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Tea Party lawmaker tried to smear himself with gay prostitute scandal to cover up his real affair

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In what can only be described as a convoluted attempt at damage control, a Tea Party state legislator from Michigan plotted to smear himself with a rumor of a hook-up with a gay prostitute behind a nightclub to soften the blow before word got out that he was having an affair with another lawmaker.

In audio recordings obtained by the Detroit News, State Rep. Todd Courser (R) repeatedly tells aides, “I need a controlled burn” before revelations that he had been having an affair with fellow Tea Partier Rep. Cindy Gamra (R).

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A now-former House aide recorded Courser — a married father of four — in mid-May instructing him to send Republican activists an email from what would appear to be an anonymous political enemy claiming Courser had been “caught behind a Lansing nightclub” having sex with a man.

During a May 19 meeting, Courser instructed aide Ben Graham to send out “an over-the-top story that’s obscene about me” in the hopes that it would “inoculate the herd” — an apparent reference to Courser and Gamrat’s followers in the Tea Party movement.

“It will make anything else that comes out after that — that isn’t a video — mundane, tame by comparison,” Courser told Graham as Gamrat sat in the same room. Neither lawmaker denied they were having an affair in his presence.

After Graham refused, he was stripped of his duties and later fired by Courser.

At the same time, Gamrat — a mother of three — terminated top aide Keith Allard.

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Courser confirmed to the Detroit News that it is his voice on the recordings before telling a reporter to leave his law office.

Neither lawmaker has denied having an affair.

According to Detroit News, both Courser and Gamrat are social conservatives who often invoke their Christian faith in pursuit of new legislation governing gun rights, abortion and marriage.

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Michigan House Speaker Kevin Cotter (R) has called for an “open ended” investigation into the conduct of the two lawmakers for using their offices and staff to cover up the sexual affair.

“If Reps. Courser and Gamrat used state resources in an attempt to cover up their sexual affair, they have deceived their constituents and the public,” said Lonnie Scott, executive director of Progress Michigan. “These elected officials clearly have no regard for the trust that is given to them by the voters in their communities, whom Courser callously referred to as ‘the herd.’ It’s time for Courser and Gamrat to own up to this deception and take responsibility for their actions, they should resign their respective seats immediately.”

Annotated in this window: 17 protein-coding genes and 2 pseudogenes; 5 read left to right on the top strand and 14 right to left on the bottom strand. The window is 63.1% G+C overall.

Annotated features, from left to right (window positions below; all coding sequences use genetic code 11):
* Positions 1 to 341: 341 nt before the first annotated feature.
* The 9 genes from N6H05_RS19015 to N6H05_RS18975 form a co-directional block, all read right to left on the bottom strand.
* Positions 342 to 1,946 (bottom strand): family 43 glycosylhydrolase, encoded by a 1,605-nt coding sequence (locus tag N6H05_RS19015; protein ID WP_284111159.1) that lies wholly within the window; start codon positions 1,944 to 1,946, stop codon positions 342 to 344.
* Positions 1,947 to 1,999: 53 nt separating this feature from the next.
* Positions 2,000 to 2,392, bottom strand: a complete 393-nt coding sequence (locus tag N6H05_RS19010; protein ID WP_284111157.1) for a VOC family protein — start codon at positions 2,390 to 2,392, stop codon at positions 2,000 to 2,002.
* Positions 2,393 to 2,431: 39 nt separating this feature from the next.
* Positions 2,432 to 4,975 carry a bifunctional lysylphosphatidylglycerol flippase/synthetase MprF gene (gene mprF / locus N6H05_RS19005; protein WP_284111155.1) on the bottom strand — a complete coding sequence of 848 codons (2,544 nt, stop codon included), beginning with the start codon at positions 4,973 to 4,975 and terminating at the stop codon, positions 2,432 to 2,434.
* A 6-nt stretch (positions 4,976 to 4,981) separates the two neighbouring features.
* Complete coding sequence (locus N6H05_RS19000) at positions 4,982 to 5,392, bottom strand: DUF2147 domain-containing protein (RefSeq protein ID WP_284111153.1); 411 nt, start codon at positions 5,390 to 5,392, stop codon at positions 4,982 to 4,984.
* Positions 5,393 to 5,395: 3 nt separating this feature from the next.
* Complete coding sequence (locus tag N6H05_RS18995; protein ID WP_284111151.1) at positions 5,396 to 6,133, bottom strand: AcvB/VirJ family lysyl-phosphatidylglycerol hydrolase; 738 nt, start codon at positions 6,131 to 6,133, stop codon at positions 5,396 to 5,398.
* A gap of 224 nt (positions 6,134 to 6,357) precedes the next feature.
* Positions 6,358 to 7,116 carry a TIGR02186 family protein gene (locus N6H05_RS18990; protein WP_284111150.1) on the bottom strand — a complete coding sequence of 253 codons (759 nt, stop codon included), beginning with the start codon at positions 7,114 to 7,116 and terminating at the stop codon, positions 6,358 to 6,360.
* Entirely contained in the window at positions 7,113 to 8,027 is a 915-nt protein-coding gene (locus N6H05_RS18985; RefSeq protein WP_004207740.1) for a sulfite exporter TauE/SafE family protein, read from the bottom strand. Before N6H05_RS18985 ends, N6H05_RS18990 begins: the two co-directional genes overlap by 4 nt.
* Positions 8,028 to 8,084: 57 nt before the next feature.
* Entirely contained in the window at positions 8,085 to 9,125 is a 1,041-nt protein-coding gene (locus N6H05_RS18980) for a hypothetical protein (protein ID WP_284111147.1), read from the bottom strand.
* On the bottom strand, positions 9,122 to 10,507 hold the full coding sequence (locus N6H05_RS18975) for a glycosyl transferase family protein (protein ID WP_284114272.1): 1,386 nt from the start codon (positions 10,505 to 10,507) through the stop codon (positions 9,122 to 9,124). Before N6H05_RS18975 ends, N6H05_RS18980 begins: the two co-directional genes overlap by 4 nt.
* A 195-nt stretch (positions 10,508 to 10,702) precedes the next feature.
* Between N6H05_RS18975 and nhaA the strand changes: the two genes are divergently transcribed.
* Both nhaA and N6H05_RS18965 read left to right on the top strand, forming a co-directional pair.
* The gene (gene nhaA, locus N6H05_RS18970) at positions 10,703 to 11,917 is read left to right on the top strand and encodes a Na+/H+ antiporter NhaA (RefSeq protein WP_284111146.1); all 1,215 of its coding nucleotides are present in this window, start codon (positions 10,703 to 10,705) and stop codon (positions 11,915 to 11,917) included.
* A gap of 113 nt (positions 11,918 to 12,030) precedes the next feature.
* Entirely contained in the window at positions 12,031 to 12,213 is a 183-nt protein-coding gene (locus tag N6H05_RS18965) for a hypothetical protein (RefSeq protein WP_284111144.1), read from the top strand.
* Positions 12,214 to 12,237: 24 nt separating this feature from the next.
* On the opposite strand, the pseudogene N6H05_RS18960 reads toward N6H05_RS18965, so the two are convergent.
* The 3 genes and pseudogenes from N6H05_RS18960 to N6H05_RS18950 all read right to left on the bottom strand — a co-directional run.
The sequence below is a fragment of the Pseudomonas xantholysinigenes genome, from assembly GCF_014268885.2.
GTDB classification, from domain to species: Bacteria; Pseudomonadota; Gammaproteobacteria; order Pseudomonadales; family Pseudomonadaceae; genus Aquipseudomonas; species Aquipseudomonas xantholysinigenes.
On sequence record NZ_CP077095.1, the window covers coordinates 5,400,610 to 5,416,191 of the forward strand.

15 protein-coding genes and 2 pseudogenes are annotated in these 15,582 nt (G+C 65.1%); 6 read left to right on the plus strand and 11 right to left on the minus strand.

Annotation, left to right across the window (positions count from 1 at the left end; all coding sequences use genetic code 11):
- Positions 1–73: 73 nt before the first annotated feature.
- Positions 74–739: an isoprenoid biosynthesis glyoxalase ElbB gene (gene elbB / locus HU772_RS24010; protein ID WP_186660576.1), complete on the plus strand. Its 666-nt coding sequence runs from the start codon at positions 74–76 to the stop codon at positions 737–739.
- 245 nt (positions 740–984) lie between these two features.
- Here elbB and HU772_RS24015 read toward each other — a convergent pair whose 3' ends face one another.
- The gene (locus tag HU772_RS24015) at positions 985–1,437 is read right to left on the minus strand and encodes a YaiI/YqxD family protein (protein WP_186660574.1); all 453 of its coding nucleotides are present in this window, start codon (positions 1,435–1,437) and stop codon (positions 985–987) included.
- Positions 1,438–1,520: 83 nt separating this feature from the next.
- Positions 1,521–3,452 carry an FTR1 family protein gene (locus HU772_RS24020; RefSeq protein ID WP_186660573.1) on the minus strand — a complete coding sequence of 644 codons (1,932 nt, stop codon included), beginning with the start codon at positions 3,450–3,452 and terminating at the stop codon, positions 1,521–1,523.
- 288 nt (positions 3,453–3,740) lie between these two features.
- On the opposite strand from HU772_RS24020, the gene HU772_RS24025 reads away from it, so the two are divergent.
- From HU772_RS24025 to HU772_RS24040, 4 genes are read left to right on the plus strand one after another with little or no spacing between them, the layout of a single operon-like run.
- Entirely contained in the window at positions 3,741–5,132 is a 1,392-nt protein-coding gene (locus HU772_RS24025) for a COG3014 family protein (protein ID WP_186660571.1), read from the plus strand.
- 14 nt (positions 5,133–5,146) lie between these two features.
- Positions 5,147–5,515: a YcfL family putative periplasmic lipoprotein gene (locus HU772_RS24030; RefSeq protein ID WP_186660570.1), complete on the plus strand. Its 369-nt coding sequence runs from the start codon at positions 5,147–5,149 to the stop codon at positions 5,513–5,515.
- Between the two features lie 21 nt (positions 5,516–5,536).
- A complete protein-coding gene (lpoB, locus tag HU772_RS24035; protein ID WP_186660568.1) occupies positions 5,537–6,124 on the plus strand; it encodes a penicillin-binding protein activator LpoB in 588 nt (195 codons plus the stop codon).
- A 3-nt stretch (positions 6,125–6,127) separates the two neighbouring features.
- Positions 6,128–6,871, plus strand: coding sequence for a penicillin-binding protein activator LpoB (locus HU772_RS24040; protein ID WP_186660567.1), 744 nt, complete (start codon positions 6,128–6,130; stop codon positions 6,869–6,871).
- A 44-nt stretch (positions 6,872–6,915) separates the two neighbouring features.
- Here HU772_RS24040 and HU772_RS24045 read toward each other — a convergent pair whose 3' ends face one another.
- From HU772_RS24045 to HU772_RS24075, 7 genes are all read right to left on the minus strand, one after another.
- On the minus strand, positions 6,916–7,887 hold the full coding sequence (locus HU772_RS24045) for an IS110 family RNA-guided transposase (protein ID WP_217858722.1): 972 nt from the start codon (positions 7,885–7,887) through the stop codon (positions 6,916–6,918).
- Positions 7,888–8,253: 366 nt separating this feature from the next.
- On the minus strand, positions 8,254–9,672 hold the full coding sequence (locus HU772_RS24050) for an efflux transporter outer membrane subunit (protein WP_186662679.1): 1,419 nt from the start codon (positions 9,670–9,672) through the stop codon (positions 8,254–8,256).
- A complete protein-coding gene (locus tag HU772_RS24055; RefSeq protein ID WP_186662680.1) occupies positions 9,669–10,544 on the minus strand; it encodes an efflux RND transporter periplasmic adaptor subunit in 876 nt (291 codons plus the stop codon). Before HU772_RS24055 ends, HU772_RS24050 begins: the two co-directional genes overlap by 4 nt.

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Catholic leaders promised transparency about child abuse — but they haven’t delivered

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It took 40 years and three bouts of cancer for Larry Giacalone to report his claim of childhood sexual abuse at the hands of a Boston priest named Richard Donahue.

Giacalone sued Donahue in 2017, alleging the priest molested him in 1976, when Giacalone was 12 and Donahue was serving at Sacred Heart Parish. The lawsuit never went to trial, but a compensation program set up by the archdiocese concluded that Giacalone “suffered physical injuries and emotional injuries as a result of physical abuse” and directed the archdiocese to pay him $73,000.

Even after the claim was settled and the compensation paid in February 2019, however, the archdiocese didn’t publish Donahue’s name on its list of accused priests. Nor did it three months later when Giacalone’s lawyer, Mitchell Garabedian, criticized the church publicly for not adding Donahue’s name to the list.

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Mike Pompeo’s behavior is straight out of Nixon VP’s playbook: historians

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Secretary of State Mike Pompeo’s expletive-laden dust-up with NPR reporter Mary Louise Kelly is on message for the Trump-led Republican Party. Complaining that Kelly’s question about Ukraine was “another example of how unhinged the media has become in its quest to hurt President Trump and this Administration,” Pompeo has rallied the Republican base by slamming a journalist doing her job.

Whether he knows it or not, Pompeo is drawing from a playbook written a half century ago and perfected by a politician once voted the worst vice president in American history. Secretary Mike Pompeo, meet Vice President Spiro Agnew.

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‘Our chances of ever exiting the nightmare are shrinking’: Paul Krugman explains how the GOP is getting worse

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It is a great detriment to civil discourse that the divide between left and right in the United States is often depicted as being purely cultural — as if one’s politics were solely mediated by aesthetics, such as whether one prefers shooting guns or drinking lattes. This fabulist understanding of politics is harmful inasmuch as it masks the real social effects of the policy agendas pushed by left versus right. Seeing politics as aesthetic transforms what should be a quantitative debate — with statistics and numbers about taxation and public policy, questions of who benefits more or less from policy changes — and devolves it into a rhetorical debate over values.

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